February

Traditionally the coldest month, February is the beginning of the excitement I always get when I start to see signs of the end of winter, and the first tempting indication of spring emerging from the ground. Since mid January there have been signs of the Autumn sown bulbs, and even the buds of a Brunnera ‘Jack Frost’ that I’d almost forgotten about. From that I’m going to take some root cuttings this week before it get’s too large, if I leave much longer it will be too late. Winter is a good time to take root cuttings and get the new plants growing for Spring but we are getting a little late by now. By the end of the month we’ll have the sun setting at around 6pm, that will really lift the spirits of anyone who has a tendency for the Winter blues. I usually have a positive disposition, but this season I have found even myself suffering from the prolonged damp and dark conditions.

It’s also a busy month when it comes to starting to sow seeds for this years vegetables, annuals, and some more perennials. To make sure that nothing gets left out, and to manage sowing of so many different plants, I came up with a simple but effective system. Using little pots or just using elastic bands, I group the seeds into months that they need to be sown, this means that each week, or simply when there’s space in the propagator, I just take the months seeds and sow something new or a successional sowing of one of this years vegetables. The February and March groups are by far the largest and so it takes a bit of planning to assure that I have enough space at any one time. Successional sowing is one of the most important keys to getting a long season out of vegetables, but annuals and perennial plants should really be sown according to the calendar, unless they’re growing under managed conditions. I did say that I’d report back on the grow lights that I acquired from Britain’s favourite (at least most popular) furniture store, and I’m glad to say that they are proving extremely useful. One of the issues that I have is that unless I move new seedlings into the greenhouse, which can get very cold, and is prone to severe slug damage when it’s clement, I have only a room that is insufficiently lit. As it stands I have lettuce, Rudbeckias, Chilli, Antirrhinum and various other seedlings all growing nicely, until they are big enough for the big time, or simply get moved because of space.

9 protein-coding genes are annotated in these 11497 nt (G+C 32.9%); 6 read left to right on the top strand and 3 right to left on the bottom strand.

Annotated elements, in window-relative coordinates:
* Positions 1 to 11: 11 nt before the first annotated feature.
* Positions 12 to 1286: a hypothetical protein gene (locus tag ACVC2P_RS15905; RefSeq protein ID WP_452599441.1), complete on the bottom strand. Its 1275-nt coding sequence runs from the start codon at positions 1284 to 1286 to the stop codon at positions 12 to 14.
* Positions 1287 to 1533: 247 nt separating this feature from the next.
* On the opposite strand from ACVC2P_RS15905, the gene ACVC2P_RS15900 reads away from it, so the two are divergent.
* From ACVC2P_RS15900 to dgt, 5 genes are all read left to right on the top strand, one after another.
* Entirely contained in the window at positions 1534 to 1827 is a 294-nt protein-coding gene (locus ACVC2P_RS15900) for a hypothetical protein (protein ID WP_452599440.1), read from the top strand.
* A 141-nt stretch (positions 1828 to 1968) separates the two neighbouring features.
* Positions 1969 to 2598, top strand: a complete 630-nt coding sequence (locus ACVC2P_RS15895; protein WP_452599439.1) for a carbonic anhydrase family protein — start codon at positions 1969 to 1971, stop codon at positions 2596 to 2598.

I make my own seed compost from leaf mould from the allotment, perlite and a little compost. The proportions are not an exact science, but as seedlings contain all of the energy and nutrients that they need to get going, you don’t want to give them anything too rich. This is why the leaf mould makes a good base and something for the roots to get started in, the perlite is there to add drainage and prevent water logging. I tend to use something in the region of 2:2:1 of leaf mould, perlite and compost but equal proportions would be fine, most plants aren’t too fussy. Some seeds like courgette and and pumpkin are prone to rotting so especially need the drainage. If you’re not making it though, I highly recommend getting a commercial mix for the job, the rate of success will be much higher than just sticking some seeds in a pot of all purpose compost.

Now that the Wassail at the orchard is over, we can really start to look forward to another bountiful harvest and a year of joy in the company of the plants that hopefully most of us enjoy. If you haven’t got the space or time to tend your own then remember to stop once it a while and appreciate the trees, and even the humble weeds that surround us.

This is the last chance before the garden will require more attention for you to get some of the more menial tasks over and done with, so wrap up warm and employ yourself with some of these.
Force rhubarb as it should be starting to grow quite nicely now

  • Sow early vegetables and ones that have a long season, like leeks, onions and celeriac
  • Many annuals are sowing this month so looks at your seed packets and make sure you don’t miss anything
  • Cut back shrubs like Dogwood (Cornus) and Willow (Salix) down to their base to get a good new growth and a nice display at the end of the year
  • This is the last chance that you’ll get to move any shrubs and trees around
  • Finish clearing up any winter debris such as dead leaves and think about tidying up old plants in preparation for this years growth
  • Pot on rooted cuttings that were taken last year
  • Prune winter flowering shrubs now that the colour has faded
  • Get excited

 

Leave a Reply

Your email address will not be published. Required fields are marked *